Beach read. Trashy novel. Call it what you will, genre fiction has always been considered second-rate next to its literary cousins. But if the value of a story lies in its ability to touch people, to help them make sense of their world, should style really trump substance?
At extreme ends of the spectrum, literary fiction and genre fiction seem to be staring in opposite directions. With literary fiction, It’s all about looking inward. Characters tend to think rather than do, and navel-gazing is de rigueur. (Indeed, literary fiction has plenty of strict genre rules of its own, but That’s a topic for another day.) With genre fiction, the focus is outward, on the action. We don’t necessarily need James Bond to indulge in a long, philosophical analysis of why he’s going to chase the bad guy. It’s enough that he does?with an abundance of style and cool gadgets, of course.
Plenty of books fall somewhere in the middle of those extremes, but for the most part, literary fiction gets the nod as the good stuff?the stories with a purpose and, therefore, a greater artistic value. But what, exactly, is that purpose? To make readers think about big questions, like social justice or the futility of war? There’s no reason plot-driven books can’t do the same, and many of them do it remarkably well.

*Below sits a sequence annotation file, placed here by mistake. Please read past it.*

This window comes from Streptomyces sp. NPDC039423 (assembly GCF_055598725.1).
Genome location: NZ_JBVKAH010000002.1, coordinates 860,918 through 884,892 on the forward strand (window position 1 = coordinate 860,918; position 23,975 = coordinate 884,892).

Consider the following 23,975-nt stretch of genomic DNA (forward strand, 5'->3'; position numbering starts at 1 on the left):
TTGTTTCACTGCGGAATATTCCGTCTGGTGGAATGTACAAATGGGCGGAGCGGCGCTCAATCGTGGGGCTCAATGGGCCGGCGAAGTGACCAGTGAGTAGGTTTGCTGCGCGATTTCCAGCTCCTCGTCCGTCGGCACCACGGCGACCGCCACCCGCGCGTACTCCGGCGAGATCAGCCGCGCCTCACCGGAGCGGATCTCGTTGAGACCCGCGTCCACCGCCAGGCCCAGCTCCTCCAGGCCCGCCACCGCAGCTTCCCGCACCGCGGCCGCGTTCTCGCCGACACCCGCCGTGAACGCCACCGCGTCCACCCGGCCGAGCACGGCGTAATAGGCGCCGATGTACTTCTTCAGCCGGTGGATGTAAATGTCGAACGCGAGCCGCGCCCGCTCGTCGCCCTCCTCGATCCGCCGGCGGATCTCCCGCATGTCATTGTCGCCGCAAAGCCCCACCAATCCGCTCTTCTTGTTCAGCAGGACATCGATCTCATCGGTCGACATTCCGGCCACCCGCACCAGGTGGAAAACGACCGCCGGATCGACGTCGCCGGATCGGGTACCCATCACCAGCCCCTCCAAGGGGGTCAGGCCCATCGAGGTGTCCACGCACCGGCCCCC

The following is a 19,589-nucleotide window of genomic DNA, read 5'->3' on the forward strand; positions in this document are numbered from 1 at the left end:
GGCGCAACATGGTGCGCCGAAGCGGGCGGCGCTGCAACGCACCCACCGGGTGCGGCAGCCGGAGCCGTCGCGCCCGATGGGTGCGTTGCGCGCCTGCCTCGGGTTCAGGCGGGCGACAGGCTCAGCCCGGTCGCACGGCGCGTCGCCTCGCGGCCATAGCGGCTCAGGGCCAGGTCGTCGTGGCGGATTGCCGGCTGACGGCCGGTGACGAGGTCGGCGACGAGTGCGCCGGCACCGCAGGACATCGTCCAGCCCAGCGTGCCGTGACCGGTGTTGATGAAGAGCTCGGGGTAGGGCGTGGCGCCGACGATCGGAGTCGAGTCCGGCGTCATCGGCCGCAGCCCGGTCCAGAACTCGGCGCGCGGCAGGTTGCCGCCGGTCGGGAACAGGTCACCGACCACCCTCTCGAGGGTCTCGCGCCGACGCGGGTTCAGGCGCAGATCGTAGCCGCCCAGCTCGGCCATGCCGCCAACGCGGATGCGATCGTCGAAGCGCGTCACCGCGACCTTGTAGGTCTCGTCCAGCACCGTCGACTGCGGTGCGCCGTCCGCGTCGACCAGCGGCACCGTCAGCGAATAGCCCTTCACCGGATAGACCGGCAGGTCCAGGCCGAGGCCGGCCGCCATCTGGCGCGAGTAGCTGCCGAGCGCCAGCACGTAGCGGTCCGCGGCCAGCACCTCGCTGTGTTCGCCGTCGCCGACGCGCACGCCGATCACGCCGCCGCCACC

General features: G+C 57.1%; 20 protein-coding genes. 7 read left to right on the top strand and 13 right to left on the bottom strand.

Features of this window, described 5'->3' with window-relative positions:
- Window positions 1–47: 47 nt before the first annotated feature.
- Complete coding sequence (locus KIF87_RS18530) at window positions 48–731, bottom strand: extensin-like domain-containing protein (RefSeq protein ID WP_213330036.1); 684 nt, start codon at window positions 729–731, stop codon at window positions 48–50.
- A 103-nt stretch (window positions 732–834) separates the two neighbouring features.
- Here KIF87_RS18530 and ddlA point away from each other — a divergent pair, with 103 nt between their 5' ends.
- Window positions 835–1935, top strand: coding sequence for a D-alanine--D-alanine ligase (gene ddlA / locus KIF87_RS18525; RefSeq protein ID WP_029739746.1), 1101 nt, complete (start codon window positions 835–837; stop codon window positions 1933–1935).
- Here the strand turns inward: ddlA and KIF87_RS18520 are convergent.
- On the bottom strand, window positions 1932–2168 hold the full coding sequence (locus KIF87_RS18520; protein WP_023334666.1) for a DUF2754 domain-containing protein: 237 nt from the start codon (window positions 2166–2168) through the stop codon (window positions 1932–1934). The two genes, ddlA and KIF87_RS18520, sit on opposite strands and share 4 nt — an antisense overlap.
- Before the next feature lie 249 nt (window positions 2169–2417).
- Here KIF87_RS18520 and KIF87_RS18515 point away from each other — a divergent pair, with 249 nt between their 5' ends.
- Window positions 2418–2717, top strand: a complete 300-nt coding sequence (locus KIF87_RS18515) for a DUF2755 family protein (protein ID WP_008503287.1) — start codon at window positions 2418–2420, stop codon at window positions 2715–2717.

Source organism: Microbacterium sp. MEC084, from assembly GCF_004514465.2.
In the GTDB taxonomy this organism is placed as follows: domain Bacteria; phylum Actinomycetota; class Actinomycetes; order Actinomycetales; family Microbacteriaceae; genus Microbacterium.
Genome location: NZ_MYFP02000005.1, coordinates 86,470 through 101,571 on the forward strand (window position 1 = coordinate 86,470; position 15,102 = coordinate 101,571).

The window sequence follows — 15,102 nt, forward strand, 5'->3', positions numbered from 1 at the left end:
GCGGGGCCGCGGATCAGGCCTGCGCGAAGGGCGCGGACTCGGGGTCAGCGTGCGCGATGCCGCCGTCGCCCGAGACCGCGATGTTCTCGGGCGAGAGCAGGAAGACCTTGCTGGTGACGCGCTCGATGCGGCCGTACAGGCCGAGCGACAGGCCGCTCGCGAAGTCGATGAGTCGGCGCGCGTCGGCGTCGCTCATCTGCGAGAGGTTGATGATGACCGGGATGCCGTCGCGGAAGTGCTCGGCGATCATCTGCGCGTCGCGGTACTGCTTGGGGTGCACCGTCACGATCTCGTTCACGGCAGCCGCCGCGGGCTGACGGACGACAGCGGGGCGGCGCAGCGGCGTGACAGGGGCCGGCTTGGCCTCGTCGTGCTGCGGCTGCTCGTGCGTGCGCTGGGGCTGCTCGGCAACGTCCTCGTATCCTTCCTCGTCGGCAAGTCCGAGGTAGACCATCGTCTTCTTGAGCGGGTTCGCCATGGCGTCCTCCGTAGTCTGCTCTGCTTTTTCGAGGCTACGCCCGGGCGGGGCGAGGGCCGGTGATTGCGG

One good example is a writer who’s now considered a literary bastion: Charles Dickens. If you want action, he’s your man. Not that David Copperfield ever got quite as physical as, say, Jason Bourne. But Dickens? characters fought, schemed, stole, and even murdered. There’s no shortage of straight-on plot or buffoonery in his books either, and his characters are often caricatures of the broadest kind. In fact, no less a figure than Oscar Wilde ?sharply criticized Dickens? sentimental lapses.?
And Dickens isn’t the only one whose literary greatness was once considered little better than pop fiction. Back in 1896, Grant Allen slammed Henry Fielding’s writing as ?boisterously vulgar and human,? saying it lacked ?inner meaning.? Today, Fielding’s Tom Jones is a classic (and was even released as part of the Oxford University Press’s Oxford World’s Classics collection).
Modern genre writers face much the same battle. You can bet that mass-market authors like John Grisham and Danielle Steel aren’t going to be shortlisted for the Pulitzer. Yet clearly their stories?and the stories of similar authors?resonate with people. As this Forbes list reveals, the top-earning authors in the world (for the 12 months ending June 1, 2010) fall firmly in the category of popular fiction. Without exception, they write in one of these genres: thriller, horror, romance, suspense, fantasy, or mystery.
There’s much to be said for crafting an eloquent turn of phrase or exploring a character’s deepest motives. But sometimes in the end it really does come down to the story, the core truth that makes us laugh or cry or think, no matter how simply it may be told. And there’s nothing second-rate about that.